The government argues that the trial court's calculation of the Note Forbearance offset is flawed and that genuine issues of material fact preclude summary judgment.   In particular, the government contends that it was error for the trial court to disregard two expert affidavits on summary judgment.   In American Savings III, regarding the Note Forbearance offset, the trial court found two affidavits presented by the government “unpersuasive.”  Id. at 762.   On appeal, however, the government does not point to the substance of these affidavits to demonstrate disputed issues of material fact.   Indeed, the government did not even include copies of these affidavits in the joint appendix.   In these circumstances, we cannot conclude that the trial court erred in calculating the Note Forbearance offset on summary judgment.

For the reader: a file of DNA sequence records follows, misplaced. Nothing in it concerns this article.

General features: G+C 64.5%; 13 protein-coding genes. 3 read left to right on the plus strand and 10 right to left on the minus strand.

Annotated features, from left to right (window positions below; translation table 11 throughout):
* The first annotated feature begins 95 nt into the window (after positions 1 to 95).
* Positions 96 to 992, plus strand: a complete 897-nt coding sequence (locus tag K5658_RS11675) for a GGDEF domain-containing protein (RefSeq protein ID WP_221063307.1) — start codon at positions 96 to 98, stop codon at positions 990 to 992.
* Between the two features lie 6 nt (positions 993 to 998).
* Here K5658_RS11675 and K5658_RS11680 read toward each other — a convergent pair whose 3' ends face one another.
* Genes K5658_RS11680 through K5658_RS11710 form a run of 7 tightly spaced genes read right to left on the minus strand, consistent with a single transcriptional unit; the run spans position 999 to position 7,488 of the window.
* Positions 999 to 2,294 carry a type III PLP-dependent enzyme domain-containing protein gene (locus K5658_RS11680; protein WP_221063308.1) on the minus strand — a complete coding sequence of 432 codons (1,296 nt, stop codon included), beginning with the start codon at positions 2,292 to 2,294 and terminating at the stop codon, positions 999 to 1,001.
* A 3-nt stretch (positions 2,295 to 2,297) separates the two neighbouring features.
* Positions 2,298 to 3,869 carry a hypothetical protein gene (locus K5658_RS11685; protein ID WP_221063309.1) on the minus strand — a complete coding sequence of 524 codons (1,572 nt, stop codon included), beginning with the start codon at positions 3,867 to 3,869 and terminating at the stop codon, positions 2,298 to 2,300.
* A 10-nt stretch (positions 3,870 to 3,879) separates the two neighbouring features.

In sum, we agree that the offset calculation methodology applied by the trial court was proper, which is consistent with the offset calculation methodology affirmed by this court in Home Savings, 399 F.3d at 1358.   Accordingly, we affirm the Note Forbearance offset calculated by the trial court and we affirm the damages award of $55,028,000 relating to the Note Forbearance.  American Savings III, 74 Fed.Cl. at 762.

C. Warrant Forbearance Remedy

Finally, the government argues that the trial court erred in granting Plaintiffs' summary judgment motion as to the award of partial restitution and the offset calculation relating to the Warrant Forbearance.   The government makes a number of arguments as to this issue, including that the trial court erred in finding the contract divisible and that the election doctrine precludes Plaintiffs from claiming partial restitution as a remedy.   Plaintiffs' arguments in response include that the trial court properly found a divisible contract and that their continued performance after breach was not an election of remedies.